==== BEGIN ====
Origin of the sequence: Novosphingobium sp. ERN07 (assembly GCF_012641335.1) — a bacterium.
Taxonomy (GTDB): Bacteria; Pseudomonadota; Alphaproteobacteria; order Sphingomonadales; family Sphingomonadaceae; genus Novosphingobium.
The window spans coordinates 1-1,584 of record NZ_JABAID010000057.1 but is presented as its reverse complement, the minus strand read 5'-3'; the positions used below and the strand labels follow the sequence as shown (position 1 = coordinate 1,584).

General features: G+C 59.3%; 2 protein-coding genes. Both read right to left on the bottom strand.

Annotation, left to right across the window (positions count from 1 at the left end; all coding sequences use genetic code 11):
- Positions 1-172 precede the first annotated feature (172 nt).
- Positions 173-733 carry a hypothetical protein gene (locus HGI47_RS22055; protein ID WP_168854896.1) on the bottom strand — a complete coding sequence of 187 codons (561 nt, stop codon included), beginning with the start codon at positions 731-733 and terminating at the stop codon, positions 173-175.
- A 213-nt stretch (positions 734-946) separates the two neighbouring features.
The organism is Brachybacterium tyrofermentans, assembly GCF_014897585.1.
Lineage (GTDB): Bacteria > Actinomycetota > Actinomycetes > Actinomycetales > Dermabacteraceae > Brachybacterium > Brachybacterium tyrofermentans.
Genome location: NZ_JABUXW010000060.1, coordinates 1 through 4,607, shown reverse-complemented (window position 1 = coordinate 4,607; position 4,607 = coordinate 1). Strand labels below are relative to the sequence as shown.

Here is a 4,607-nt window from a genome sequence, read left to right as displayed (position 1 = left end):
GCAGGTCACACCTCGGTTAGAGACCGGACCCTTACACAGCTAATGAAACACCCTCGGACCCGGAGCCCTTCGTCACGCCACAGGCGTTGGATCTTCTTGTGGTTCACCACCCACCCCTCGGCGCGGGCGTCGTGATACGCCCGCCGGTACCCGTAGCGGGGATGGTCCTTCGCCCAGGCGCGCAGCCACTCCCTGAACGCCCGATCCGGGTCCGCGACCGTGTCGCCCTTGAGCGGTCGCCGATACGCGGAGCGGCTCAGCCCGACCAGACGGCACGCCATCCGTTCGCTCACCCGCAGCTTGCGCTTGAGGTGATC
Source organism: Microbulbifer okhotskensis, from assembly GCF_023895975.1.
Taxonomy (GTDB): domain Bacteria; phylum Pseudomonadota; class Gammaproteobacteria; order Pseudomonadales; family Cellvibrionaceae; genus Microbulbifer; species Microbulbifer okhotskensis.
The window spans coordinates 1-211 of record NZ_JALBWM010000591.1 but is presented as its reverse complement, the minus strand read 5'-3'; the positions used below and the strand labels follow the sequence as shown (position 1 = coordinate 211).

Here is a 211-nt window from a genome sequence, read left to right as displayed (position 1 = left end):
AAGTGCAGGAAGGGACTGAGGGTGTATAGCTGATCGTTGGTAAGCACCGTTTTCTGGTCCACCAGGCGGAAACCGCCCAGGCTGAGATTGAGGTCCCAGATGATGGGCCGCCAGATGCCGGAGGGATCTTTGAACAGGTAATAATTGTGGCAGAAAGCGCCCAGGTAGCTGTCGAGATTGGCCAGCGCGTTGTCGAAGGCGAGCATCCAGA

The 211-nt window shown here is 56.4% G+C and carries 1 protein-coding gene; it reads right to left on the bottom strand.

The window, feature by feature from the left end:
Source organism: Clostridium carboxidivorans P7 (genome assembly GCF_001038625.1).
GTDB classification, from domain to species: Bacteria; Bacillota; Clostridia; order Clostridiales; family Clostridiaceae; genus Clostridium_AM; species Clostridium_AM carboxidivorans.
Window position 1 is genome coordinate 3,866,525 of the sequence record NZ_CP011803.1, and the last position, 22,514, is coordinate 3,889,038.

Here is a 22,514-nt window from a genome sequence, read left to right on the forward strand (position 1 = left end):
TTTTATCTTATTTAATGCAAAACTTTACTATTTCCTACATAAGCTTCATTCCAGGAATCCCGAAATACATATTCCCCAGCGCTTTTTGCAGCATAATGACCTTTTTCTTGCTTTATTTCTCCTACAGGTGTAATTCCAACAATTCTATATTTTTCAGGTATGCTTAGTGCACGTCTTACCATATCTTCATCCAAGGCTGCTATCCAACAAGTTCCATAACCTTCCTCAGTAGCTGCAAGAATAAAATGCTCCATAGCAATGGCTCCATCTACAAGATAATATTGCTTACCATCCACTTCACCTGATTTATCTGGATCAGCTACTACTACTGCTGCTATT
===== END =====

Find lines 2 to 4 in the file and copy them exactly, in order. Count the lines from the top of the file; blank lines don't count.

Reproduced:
Taxonomy (GTDB): Bacteria; Pseudomonadota; Alphaproteobacteria; order Sphingomonadales; family Sphingomonadaceae; genus Novosphingobium.
The window spans coordinates 1-1,584 of record NZ_JABAID010000057.1 but is presented as its reverse complement, the minus strand read 5'-3'; the positions used below and the strand labels follow the sequence as shown (position 1 = coordinate 1,584).

General features: G+C 59.3%; 2 protein-coding genes. Both read right to left on the bottom strand.